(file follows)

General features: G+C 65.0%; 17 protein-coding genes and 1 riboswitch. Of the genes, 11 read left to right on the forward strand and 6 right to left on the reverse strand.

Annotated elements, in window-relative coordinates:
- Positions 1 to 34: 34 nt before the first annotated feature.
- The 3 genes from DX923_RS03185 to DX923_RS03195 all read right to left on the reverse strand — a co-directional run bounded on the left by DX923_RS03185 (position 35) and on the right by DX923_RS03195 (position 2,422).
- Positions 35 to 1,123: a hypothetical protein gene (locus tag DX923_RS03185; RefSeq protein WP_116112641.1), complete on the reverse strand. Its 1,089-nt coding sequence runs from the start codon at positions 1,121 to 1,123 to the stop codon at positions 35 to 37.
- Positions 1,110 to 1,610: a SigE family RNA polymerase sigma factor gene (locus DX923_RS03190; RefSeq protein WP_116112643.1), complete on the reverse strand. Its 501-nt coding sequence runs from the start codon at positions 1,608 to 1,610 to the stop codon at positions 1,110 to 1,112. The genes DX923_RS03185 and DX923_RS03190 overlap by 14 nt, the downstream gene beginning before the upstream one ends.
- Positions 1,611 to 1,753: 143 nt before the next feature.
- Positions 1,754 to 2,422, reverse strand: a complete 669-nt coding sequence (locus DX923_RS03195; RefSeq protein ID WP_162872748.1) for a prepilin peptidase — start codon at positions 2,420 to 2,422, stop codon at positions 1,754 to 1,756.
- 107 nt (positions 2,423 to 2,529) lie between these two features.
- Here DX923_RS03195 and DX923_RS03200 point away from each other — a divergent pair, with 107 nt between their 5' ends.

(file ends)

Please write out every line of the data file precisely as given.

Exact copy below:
General features: G+C 65.0%; 17 protein-coding genes and 1 riboswitch. Of the genes, 11 read left to right on the forward strand and 6 right to left on the reverse strand.

Annotated elements, in window-relative coordinates:
- Positions 1 to 34: 34 nt before the first annotated feature.
- The 3 genes from DX923_RS03185 to DX923_RS03195 all read right to left on the reverse strand — a co-directional run bounded on the left by DX923_RS03185 (position 35) and on the right by DX923_RS03195 (position 2,422).
- Positions 35 to 1,123: a hypothetical protein gene (locus tag DX923_RS03185; RefSeq protein WP_116112641.1), complete on the reverse strand. Its 1,089-nt coding sequence runs from the start codon at positions 1,121 to 1,123 to the stop codon at positions 35 to 37.
- Positions 1,110 to 1,610: a SigE family RNA polymerase sigma factor gene (locus DX923_RS03190; RefSeq protein WP_116112643.1), complete on the reverse strand. Its 501-nt coding sequence runs from the start codon at positions 1,608 to 1,610 to the stop codon at positions 1,110 to 1,112. The genes DX923_RS03185 and DX923_RS03190 overlap by 14 nt, the downstream gene beginning before the upstream one ends.
- Positions 1,611 to 1,753: 143 nt before the next feature.
- Positions 1,754 to 2,422, reverse strand: a complete 669-nt coding sequence (locus DX923_RS03195; RefSeq protein ID WP_162872748.1) for a prepilin peptidase — start codon at positions 2,420 to 2,422, stop codon at positions 1,754 to 1,756.
- 107 nt (positions 2,423 to 2,529) lie between these two features.
- Here DX923_RS03195 and DX923_RS03200 point away from each other — a divergent pair, with 107 nt between their 5' ends.